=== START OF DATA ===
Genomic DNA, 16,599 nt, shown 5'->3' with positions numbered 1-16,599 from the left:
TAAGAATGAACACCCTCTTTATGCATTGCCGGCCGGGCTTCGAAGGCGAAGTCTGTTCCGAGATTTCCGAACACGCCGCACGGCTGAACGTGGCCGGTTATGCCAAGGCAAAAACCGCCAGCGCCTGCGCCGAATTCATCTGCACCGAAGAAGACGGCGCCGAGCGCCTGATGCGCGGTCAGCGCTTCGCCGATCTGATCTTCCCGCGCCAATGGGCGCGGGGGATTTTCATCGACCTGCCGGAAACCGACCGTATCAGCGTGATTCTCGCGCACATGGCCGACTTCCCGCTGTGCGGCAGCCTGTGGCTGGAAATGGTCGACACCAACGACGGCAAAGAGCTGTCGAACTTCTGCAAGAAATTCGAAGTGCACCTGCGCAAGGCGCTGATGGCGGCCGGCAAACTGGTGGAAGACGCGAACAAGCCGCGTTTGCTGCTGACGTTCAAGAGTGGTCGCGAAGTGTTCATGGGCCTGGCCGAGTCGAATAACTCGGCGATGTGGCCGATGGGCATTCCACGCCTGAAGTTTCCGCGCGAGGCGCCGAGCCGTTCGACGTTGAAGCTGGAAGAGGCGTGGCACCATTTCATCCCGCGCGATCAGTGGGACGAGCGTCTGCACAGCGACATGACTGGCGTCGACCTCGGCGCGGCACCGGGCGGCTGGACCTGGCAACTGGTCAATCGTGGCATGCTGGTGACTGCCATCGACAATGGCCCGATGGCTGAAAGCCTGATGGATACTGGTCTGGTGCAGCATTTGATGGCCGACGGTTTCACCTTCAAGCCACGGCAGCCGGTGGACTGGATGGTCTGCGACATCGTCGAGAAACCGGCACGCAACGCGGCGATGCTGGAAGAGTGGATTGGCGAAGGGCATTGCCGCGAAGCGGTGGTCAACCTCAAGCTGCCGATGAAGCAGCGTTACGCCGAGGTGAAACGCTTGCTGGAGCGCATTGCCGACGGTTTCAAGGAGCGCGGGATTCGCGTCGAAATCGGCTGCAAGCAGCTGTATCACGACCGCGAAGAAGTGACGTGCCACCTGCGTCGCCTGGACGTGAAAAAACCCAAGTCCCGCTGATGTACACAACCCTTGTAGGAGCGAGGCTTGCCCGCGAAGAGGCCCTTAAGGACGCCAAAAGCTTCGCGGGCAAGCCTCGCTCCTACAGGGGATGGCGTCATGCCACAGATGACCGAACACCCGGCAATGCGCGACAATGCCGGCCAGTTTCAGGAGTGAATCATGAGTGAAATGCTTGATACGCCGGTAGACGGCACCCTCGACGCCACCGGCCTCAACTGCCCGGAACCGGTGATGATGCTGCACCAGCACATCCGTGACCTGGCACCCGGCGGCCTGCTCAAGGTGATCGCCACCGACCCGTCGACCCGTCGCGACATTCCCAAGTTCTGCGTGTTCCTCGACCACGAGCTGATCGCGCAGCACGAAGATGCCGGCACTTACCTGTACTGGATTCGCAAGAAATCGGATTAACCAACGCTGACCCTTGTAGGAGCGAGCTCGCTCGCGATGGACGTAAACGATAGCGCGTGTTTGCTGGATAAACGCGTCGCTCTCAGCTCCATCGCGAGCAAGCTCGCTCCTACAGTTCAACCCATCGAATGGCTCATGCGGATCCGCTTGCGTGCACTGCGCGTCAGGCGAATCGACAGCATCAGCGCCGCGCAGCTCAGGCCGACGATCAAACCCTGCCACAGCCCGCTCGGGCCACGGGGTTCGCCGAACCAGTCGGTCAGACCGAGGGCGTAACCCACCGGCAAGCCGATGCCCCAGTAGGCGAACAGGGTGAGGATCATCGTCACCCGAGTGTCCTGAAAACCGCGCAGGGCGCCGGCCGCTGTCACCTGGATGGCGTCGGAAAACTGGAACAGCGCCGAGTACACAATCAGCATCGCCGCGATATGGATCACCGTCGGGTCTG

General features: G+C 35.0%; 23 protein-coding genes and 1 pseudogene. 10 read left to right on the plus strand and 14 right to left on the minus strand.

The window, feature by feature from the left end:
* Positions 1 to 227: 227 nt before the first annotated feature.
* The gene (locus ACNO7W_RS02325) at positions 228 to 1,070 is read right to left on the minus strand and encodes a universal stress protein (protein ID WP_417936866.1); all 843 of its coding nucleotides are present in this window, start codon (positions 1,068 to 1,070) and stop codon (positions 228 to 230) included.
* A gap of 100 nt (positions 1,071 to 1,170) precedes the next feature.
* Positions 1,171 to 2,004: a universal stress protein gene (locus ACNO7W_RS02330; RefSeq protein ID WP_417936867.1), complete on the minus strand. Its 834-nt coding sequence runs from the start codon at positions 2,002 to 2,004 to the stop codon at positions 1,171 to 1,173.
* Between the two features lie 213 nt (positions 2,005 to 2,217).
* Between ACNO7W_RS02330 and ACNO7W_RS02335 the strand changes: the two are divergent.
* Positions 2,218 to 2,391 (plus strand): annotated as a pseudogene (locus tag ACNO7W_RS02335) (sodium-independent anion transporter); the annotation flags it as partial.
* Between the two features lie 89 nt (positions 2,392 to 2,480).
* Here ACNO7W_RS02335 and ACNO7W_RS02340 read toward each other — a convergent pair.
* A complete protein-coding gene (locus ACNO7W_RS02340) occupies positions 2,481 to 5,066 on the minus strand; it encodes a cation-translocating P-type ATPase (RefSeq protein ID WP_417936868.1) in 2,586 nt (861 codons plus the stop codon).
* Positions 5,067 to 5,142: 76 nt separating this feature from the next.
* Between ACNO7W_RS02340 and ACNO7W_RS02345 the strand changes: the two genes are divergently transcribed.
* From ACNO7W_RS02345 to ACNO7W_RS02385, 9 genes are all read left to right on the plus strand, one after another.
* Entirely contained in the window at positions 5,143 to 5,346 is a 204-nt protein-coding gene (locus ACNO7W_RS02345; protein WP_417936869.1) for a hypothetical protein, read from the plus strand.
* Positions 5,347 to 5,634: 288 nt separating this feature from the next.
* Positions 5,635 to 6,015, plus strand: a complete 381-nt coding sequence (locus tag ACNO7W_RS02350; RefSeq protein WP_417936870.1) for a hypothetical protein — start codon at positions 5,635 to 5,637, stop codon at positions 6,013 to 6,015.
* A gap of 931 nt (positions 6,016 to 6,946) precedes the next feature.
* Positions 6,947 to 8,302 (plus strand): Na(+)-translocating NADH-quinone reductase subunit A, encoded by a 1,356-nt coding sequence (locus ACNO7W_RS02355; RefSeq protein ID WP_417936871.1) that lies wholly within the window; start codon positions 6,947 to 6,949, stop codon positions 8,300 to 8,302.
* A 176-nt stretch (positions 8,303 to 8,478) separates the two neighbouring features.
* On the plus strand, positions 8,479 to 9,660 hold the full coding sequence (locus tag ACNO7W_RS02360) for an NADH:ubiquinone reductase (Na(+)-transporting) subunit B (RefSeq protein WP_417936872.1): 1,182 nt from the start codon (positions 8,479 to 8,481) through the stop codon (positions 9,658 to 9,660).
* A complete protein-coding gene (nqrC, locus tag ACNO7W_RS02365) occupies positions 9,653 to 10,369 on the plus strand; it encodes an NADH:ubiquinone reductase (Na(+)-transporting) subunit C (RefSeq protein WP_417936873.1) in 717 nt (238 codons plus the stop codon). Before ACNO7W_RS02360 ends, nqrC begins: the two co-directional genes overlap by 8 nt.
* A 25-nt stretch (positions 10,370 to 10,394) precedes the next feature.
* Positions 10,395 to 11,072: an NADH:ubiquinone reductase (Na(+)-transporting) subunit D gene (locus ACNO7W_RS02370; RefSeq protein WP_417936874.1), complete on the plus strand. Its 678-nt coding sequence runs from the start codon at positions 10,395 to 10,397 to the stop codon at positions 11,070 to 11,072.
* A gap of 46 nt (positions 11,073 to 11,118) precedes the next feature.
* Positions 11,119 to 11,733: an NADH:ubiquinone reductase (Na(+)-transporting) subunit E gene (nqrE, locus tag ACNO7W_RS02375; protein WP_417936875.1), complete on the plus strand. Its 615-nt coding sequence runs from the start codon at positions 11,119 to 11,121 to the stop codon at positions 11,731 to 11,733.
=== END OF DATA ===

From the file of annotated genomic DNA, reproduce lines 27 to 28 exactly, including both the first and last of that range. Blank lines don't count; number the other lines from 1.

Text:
* Positions 10,395 to 11,072: an NADH:ubiquinone reductase (Na(+)-transporting) subunit D gene (locus ACNO7W_RS02370; RefSeq protein WP_417936874.1), complete on the plus strand. Its 678-nt coding sequence runs from the start codon at positions 10,395 to 10,397 to the stop codon at positions 11,070 to 11,072.
* A gap of 46 nt (positions 11,073 to 11,118) precedes the next feature.